In addition, the Agreements with the Plans contain limited “audit” provisions that prevent the Plans from assessing Aetna’s practices and from understanding how the Plans’ money was actually spent. For example, in the 2015 Agreement: 

a. Aetna presses the Plans to limit its audit sample to 250 claims. On average, Aetna processes more than 100,000 medical claims annually for the Plans such that the Plans can audit no more than 0.25% of processed claims.
b. The audit must be at Aetna’s location.
c. Aetna can veto any auditor chosen by the Plans.
d. The Plans have to identify for Aetna the claims to be audited four weeks before starting the audit.
e. Aetna has to agree how the claims to be audited were selected.
f. Aetna has the right to see the draft audit report and meet with the auditors before any draft goes to the Plans.
g. The results of any audit cannot be extrapolated across the entire population of claims.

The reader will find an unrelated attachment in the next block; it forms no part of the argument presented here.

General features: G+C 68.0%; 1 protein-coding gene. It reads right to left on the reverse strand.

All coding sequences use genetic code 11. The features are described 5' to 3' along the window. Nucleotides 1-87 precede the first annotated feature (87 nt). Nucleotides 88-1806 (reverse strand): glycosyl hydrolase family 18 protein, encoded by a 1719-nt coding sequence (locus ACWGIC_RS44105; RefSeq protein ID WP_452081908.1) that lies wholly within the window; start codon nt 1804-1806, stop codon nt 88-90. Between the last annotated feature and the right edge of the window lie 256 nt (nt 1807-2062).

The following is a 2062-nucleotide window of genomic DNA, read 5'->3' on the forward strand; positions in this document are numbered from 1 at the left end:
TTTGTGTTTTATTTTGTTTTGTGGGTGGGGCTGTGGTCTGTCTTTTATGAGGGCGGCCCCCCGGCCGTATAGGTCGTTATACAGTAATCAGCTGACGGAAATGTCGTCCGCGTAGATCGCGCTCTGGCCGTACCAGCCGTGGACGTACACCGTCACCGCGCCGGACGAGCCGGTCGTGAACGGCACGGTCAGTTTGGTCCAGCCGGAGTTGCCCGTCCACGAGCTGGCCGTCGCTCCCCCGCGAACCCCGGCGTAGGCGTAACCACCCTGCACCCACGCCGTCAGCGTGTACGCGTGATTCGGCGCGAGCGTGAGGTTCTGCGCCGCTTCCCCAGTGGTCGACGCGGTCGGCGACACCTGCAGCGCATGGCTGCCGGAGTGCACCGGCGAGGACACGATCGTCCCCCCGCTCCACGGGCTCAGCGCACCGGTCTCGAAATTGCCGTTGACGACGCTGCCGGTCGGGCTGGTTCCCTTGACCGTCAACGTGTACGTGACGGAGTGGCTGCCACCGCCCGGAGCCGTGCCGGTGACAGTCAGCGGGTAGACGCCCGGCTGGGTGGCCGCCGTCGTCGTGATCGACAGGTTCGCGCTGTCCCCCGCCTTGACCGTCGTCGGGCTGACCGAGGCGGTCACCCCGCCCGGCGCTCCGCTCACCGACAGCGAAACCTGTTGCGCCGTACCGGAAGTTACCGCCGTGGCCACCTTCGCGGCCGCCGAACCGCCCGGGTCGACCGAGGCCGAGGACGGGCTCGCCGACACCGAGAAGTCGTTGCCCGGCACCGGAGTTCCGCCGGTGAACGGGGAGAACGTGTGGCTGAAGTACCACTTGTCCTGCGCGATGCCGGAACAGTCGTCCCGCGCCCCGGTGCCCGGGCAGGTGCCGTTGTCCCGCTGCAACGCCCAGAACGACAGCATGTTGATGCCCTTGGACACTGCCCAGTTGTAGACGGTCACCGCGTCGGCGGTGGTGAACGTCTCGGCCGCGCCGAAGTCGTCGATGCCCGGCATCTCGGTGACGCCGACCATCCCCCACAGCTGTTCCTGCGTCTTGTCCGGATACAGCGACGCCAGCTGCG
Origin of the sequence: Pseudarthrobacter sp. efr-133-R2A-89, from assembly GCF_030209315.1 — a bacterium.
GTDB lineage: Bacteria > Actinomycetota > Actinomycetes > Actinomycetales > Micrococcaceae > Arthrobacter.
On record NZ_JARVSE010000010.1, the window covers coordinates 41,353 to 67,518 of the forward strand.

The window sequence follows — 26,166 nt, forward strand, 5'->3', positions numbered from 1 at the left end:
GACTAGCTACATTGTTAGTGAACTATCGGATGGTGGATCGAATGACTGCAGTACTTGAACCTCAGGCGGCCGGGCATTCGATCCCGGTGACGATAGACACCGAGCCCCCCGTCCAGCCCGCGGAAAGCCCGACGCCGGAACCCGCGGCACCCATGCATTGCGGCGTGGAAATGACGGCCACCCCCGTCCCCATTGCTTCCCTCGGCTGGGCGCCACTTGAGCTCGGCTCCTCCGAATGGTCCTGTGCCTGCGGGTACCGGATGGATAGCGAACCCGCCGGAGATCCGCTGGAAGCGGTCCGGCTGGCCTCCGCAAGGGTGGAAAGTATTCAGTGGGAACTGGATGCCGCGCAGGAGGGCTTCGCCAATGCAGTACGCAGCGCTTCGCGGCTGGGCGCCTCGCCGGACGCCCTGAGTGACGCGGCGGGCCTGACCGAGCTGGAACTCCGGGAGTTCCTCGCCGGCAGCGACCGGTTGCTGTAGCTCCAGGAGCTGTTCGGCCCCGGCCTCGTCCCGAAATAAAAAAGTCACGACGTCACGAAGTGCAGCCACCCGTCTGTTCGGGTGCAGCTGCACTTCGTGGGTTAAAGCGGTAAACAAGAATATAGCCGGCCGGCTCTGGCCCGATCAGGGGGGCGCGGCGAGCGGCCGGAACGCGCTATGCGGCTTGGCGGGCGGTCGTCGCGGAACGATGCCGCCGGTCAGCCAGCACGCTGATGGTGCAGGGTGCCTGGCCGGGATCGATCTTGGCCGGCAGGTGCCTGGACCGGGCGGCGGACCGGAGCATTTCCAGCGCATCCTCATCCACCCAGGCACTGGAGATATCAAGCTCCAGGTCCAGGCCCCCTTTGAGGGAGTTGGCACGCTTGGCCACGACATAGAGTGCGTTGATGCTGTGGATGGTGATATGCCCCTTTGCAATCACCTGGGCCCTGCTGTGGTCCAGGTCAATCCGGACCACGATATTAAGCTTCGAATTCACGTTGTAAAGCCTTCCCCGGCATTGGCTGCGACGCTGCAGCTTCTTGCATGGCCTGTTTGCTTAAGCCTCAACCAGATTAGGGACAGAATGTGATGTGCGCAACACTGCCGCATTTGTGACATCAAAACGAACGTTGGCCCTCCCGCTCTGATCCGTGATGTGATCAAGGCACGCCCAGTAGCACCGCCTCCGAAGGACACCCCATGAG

In other words, Aetna’s contractual audit provisions deprive Kraft Heinz of any visibility into, much less a remedy for, any improperly processed but unaudited claims. Kraft Heinz had no choice but to accept these terms. 

Wow. The accusations in this filing are wild and crazy. As the old saying goes, sunlight is the best disinfectant. Hopefully, as a result of this lawsuit, employers will get better line-of-sight into these massive, for-profit insurers so that we can begin to reign in unearned profits and lower healthcare costs for working people!

The full lawsuit can be found here: 👉 link